Alexa, play “Into the New World” by Girl’s Generation. Let me begin this review by stating that Girl’s Generation (also known as SNSD or Sonyeo Sidae) was the first K-Pop group that I ever loved. I started listening to their music in 2009 when I was still in primary school, and when Jessica left the group in 2014, I was stunned.
While Shine is technically a fictional story, there’s no doubt that the characters and events are largely inspired by Jessica’s life. If this book were written by anyone else other than Jessica, I don’t think it would have been as well-received or as entertaining of a read simply because Jessica’s background offers an inside look into the Korean music industry.
SHINE by Jessica Jung
A Korean American teen is thrust into the competitive, technicolor world of K-pop, from Jessica Jung, K-pop legend and former lead singer of Girls Generation.
What would you give for a chance to live your dreams?
For seventeen-year-old Korean American Rachel Kim, the answer is almost everything. Six years ago, she was recruited by DB Entertainment—one of Seoul’s largest K-pop labels, known for churning out some of the world’s most popular stars. The rules are simple: Train 24/7. Be perfect. Don’t date. Easy right?
Not so much. As the dark scandals of an industry bent on controlling and commodifying beautiful girls begin to bubble up, Rachel wonders if she’s strong enough to be a winner, or if she’ll end up crushed… Especially when she begins to develop feelings for K-pop star and DB golden boy Jason Lee. It’s not just that he’s charming, sexy, and ridiculously talented. He’s also the first person who really understands how badly she wants her star to rise.
Content/Trigger Warnings: bullying, dieting, fatphobia, calorie-counting, body-shaming, drugging, emotional manipulation
Shine follows Rachel Kim, a 17-year-old Korean American trainee under Seoul’s largest K-Pop label, DB Entertainment. Just from the synopsis, you can find immediate parallels between Rachel and Jessica who was one of the Korean American members of Girl’s Generation under SM entertainment.
I went into this book with fairly low expectations mainly because I’m always wary of books written by celebrities, but the discussions of K-Pop’s darker side were really interesting to read, mainly because I’m a K-Pop fan myself but also because I was trying to find ties between Rachel’s life and Jessica’s.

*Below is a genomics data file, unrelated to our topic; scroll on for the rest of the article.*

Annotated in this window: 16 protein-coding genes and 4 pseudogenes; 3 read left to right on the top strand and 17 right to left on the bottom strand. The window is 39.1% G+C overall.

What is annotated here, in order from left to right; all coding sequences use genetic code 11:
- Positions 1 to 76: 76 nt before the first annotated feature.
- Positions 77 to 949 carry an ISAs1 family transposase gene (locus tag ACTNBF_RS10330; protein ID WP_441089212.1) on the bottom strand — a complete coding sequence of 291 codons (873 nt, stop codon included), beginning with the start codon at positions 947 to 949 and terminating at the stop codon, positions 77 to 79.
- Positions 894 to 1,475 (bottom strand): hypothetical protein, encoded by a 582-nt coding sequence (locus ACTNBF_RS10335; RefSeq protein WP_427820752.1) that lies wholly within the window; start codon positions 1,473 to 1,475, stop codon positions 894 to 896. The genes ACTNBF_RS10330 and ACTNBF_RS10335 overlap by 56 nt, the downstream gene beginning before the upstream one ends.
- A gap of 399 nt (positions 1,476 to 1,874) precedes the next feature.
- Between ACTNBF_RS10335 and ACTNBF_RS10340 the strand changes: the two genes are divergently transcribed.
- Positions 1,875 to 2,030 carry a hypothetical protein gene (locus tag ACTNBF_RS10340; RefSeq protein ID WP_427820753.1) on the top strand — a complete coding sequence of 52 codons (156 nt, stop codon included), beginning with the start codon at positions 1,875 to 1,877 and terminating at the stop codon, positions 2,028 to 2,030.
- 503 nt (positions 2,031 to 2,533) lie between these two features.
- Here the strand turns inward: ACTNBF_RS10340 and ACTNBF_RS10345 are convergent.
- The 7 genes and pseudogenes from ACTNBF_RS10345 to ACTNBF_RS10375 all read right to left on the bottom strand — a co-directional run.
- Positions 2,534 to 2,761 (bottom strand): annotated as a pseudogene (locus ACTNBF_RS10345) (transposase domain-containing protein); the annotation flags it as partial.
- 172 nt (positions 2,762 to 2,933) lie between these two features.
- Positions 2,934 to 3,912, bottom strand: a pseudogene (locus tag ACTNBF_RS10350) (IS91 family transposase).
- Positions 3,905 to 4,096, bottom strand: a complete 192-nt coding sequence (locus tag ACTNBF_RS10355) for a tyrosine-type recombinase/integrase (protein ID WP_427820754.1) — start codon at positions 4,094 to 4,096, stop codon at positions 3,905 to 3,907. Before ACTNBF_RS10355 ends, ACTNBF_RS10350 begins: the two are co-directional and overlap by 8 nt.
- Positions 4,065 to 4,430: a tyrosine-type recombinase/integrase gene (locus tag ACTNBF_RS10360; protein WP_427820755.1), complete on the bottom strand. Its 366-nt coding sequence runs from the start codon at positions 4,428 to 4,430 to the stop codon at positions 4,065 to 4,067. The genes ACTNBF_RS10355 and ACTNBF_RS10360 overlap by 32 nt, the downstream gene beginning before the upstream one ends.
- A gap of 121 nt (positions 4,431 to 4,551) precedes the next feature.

Through Rachel, we’re exposed to the unforgiving life of a K-pop trainee from strict diet expectations where gaining 1kg could have you publicly shamed, competition among trainees looking to debut, sponsorships AKA sexual relations between trainees and company executives, double standards between female and male idols, and more.
The writing itself was very easy to read which I wasn’t too surprised by since the book had been edited by Kat Cho, author of Wicked Fox. However, I will admit that this is a very frustrating book from the immense girl-on-girl hate and bullying with Mina, another trainee, and whirlwind romance with Jason, Rachel’s love-interest.
It’s easy to forget how K-Pop artists’ images, music, everything?? are carefully curated by the label executives, and this book ~shines~ a light on how toxic the environment can be. With Mina, I kept speculating whether Jessica was bullied like Rachel, similar to how Mina in AOA was bullied by the leader Jimin.
The romance between Rachel and Jason wasn’t my favorite mainly because he was such an irresponsible and flakey love interest to read about but that was a major plot point to show the double standards between expectations of male idols in the industry to their female counterparts.
Truthfully, I mainly picked up this book to see whether Jessica revealed anything interesting about her experience (and eventual departure) from Girl’s Generation, and Rachel’s story revealed the brutal nature of achieving success in the industry. There are several scenes in this book that feel very over-the-top, but as a whole, this was an entertaining read that I would recommend to other K-Pop fans.